The Reckless Oath We Made
Grade : A

Fans of deeply moving, intense stories of love and redemption won’t want to miss The Reckless Oath We Made, the latest novel by author Bryn Greenwood. It’s a dark and gritty love story centred around the unlikeliest of couples, and it packs an emotional punch that will linger with you long after you turn the final page.

Zee put aside her dreams of happily ever after long ago. These days, she’s concentrating on the practical things in life: caring for her housebound mother, helping her older sister Lareigne look after her five-year-old son, and working at a local restaurant to keep a roof over their heads. Life is expensive, and money isn’t plentiful for Zee and her family, but she’s determined to do whatever she has to in order to give her nephew the stable life she never had as a child. Sometimes, that means picking up extra shifts at the restaurant, but it also means doing drug runs for one of the local dealers. Zee knows breaking the law isn’t smart, but she can’t afford to be picky about work.

When Lareigne is taken hostage by two escaped inmates from a nearby prison, it falls to Zee to bring her safely home, but a woman with a shattered hip can’t hope to take down a couple of dangerous men on her own. Fortunately, Zee has a champion, a man willing to risk his life to serve Zee in whatever way she sees fit. That champion comes in the form of Gentry Frank, an autistic man who believe his life’s purpose is to keep Zee safe.

The world hasn’t been to kind to Gentry. He entered the foster system as a young child, and though he was eventually adopted into a loving home, he still doesn’t believe he really fits anywhere. He has a deep fascination with anything related to chivalry and has recently begun to fancy himself a knight. Most people don’t know what to make of Gentry and his fascination, and it’s not uncommon for him to be made fun of. Two years ago, the voices he’s heard in his head since he was a child tasked him with becoming Zee’s personal champion, and so, he’s taken to sticking close to her just in case she needs him. This could come off as creepy, but Ms. Greenwood makes it clear that Gentry isn’t stalking Zee. Instead, he’s carrying out what is to him the most important duty of his life, and although Zee isn’t sure what exactly drew Gentry to her, she’s glad to have his assistance, especially now that her sister is in danger.

In most cases, a book like this wouldn’t work well for me. I tend not to enjoy watching the hero sweep in and rescue the heroine from whatever trouble she’s gotten herself into – usually I’m drawn to stories featuring self-reliant, resourceful heroines who are perfectly capable of saving themselves. But in Ms. Greenwood’s capable hands, everything about this story simply works, and I honestly can’t imagine it being told in any other way.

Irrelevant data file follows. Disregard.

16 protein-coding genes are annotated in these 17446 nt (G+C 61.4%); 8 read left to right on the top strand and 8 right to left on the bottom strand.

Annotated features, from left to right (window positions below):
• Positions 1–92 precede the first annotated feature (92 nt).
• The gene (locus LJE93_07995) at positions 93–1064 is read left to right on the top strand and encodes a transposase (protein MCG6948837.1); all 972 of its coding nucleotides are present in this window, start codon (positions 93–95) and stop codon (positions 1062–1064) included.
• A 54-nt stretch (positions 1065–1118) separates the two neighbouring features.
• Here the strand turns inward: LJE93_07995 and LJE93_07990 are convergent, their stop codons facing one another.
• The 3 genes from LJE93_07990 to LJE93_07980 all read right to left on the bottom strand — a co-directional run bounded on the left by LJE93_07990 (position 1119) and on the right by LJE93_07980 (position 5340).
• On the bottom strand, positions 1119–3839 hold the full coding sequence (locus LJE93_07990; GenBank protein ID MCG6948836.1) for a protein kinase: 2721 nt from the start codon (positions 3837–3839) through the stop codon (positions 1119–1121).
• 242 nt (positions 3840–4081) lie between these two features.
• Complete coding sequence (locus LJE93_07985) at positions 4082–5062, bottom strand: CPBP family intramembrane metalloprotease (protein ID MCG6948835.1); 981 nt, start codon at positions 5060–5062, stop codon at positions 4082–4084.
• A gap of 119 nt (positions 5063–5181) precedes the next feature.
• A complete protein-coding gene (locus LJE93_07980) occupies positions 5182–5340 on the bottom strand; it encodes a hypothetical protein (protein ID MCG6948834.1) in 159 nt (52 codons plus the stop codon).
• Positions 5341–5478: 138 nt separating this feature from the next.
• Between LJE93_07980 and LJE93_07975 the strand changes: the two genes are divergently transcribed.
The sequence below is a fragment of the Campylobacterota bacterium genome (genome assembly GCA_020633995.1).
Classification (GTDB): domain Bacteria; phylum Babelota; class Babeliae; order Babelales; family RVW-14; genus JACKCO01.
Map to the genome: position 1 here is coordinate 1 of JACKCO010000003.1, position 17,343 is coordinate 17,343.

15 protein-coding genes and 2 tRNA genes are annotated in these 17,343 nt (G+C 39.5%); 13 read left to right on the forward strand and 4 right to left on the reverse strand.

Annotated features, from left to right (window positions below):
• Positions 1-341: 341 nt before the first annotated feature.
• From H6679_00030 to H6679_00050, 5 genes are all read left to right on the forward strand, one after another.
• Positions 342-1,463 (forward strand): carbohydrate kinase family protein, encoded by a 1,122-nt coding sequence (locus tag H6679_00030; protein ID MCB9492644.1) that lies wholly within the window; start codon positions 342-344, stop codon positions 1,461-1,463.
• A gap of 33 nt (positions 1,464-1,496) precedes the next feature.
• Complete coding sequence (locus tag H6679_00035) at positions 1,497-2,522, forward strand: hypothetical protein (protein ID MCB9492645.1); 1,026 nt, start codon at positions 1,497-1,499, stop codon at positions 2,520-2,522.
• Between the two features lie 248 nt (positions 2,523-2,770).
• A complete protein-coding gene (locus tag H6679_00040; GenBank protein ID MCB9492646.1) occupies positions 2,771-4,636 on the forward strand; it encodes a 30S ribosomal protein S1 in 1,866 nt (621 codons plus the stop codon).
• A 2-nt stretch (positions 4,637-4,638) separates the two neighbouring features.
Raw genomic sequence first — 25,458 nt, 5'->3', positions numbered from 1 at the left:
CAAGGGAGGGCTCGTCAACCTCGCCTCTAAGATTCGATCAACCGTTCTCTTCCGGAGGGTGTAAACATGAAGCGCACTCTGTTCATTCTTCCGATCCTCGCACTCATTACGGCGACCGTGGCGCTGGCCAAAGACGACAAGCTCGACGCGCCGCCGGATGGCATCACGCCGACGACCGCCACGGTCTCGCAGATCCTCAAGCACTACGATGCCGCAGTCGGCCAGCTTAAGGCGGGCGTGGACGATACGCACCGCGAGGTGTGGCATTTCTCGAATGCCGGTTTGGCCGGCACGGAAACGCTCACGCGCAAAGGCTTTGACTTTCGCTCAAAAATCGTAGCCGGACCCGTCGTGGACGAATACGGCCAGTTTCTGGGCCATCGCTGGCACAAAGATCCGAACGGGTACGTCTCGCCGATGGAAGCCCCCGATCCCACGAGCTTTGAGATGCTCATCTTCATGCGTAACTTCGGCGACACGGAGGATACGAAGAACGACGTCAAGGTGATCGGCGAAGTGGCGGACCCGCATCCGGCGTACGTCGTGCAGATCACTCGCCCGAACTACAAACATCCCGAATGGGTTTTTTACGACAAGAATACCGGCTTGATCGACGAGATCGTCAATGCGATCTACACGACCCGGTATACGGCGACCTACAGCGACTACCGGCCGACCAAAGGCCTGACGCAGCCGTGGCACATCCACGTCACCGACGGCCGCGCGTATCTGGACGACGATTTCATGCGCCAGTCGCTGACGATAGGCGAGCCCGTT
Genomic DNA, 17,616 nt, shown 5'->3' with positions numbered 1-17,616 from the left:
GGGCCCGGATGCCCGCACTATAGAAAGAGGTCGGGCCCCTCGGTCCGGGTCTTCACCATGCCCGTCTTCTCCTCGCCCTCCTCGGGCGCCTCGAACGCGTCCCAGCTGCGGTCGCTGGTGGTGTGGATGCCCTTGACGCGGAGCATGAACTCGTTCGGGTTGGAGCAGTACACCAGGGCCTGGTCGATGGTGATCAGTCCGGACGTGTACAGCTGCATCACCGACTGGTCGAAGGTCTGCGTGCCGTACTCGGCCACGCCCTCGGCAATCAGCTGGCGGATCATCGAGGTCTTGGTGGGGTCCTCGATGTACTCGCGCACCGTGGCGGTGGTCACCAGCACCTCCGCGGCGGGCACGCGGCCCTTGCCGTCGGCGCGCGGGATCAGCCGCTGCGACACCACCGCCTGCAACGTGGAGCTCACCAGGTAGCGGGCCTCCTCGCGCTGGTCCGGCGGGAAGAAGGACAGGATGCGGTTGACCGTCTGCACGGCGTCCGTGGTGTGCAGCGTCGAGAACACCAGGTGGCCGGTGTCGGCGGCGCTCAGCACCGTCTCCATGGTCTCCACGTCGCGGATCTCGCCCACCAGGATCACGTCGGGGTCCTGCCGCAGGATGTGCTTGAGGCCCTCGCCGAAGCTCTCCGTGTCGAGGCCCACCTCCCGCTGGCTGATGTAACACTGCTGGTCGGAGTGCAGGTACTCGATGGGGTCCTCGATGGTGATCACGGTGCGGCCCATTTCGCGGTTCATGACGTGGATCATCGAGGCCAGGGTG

Zee isn’t a heroine who will appeal to everyone, but I loved everything about her, including her rough edges. Her moral compass doesn’t match my own, but I’ve never found myself in anything resembling the situations she deals with on a daily basis. At first, I thought she was little more than a user, and I hated the thought of her taking advantage of Gentry’s dedication, but there’s more to Zee than first meets the eye.

Zee and Gentry aren’t your conventional romance leads. In fact, it took me quite a while to figure out what a romance between them would really look like. Neither of them wants to settle down and have children, but that doesn’t mean they don’t want to be loved and appreciated by that special someone.

If you’re looking for a light-hearted romance between characters who always make the right choices, The Reckless Oath We Made is probably not the book for you. This is a book that will rouse a lot of feelings within its readers, not all of which will be comfortable or easy. Certain aspects of the novel were unsettling for me to read about, but that only adds to the power of the story the author is telling, and it’s a story we all need to read and embrace. This is a book that celebrates differences, pays homage to that moral gray area we each inhabit at least once in our lives, and reignites our belief in the power of true love, no matter what it might look like for each person involved.

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Reviewed by Shannon Dyer

Grade: A

Sensuality: Subtle

Review Date : August 23, 2019

Publication Date: 08/2019

Recent Comments …

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Shannon Dyer

I'm Shannon from Michigan. I've been an avid reader all my life. I adore romance, psychological fiction, science fiction, fantasy, and the occasional memoir. I share my home with my life partner, two dogs, and a very feisty feline.
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